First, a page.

Eva A. L. Wielders

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Mutations in the mismatch repair gene MSH2 underlie hereditary nonpolyposis colorectal cancer (Lynch syndrome). Whereas disruptive mutations are overtly pathogenic, the implications of missense mutations found in sporadic colorectal cancer patients or in suspected Lynch syndrome families are often unknown. Adequate genetic counseling of mutation carriers(More)
Missense variants of DNA mismatch repair (MMR) genes pose a problem in clinical genetics as long as they cannot unambiguously be assigned as the cause of Lynch syndrome (LS). To study such variants of uncertain clinical significance, we have developed a functional assay based on direct measurement of MMR activity in mouse embryonic stem cells expressing(More)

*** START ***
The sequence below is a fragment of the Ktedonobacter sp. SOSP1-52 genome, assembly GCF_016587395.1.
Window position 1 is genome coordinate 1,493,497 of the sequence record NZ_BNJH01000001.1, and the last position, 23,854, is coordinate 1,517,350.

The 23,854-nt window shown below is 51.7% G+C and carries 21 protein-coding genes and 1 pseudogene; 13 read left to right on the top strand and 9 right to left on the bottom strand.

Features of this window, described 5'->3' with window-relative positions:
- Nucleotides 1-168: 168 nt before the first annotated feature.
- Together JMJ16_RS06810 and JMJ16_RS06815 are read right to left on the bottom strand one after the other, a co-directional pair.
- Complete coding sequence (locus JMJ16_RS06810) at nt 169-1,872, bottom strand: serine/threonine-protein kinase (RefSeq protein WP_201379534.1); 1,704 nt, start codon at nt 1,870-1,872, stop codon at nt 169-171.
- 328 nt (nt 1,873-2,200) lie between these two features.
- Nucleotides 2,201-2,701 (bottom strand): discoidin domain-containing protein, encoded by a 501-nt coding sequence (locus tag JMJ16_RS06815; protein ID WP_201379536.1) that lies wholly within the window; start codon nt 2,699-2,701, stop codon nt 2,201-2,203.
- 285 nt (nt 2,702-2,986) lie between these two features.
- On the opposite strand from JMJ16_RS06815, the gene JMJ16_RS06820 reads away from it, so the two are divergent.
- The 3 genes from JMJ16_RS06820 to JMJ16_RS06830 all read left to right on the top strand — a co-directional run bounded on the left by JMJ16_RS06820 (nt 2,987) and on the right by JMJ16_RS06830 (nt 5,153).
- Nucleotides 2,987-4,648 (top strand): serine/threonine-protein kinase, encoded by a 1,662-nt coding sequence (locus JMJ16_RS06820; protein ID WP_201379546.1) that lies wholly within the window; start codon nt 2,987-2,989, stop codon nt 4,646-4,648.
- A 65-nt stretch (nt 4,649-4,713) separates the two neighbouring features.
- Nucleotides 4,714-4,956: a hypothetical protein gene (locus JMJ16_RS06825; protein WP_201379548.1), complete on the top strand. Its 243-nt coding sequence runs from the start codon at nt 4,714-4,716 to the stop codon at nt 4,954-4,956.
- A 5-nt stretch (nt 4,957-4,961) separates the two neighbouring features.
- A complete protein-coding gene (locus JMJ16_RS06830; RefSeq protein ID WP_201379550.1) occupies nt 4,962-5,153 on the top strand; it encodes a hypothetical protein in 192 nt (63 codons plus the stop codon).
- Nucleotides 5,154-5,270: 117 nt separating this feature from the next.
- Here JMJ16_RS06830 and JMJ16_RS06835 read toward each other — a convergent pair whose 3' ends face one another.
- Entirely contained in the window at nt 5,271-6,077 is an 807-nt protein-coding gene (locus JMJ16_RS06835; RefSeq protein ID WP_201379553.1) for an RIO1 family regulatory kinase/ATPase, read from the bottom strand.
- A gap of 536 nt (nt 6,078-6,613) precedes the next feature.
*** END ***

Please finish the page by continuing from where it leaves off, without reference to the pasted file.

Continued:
BACKGROUND Lynch syndrome, an autosomal-dominant disorder characterised by high colorectal and endometrial cancer risks, is caused by inherited mutations in DNA mismatch repair (MMR) genes. Mutations fully abrogating gene function are unambiguously disease causing. However, missense mutations often have unknown functional implications, hampering genetic(More)
Lynch syndrome confers an increased risk to various types of cancer, in particular early onset colorectal and endometrial cancer. Mutations in mismatch repair (MMR) genes underlie Lynch syndrome, with the majority of mutations found in MLH1 and MSH2. Mutations in MSH6 have also been found but these do not always cause a clear cancer predisposition phenotype(More)
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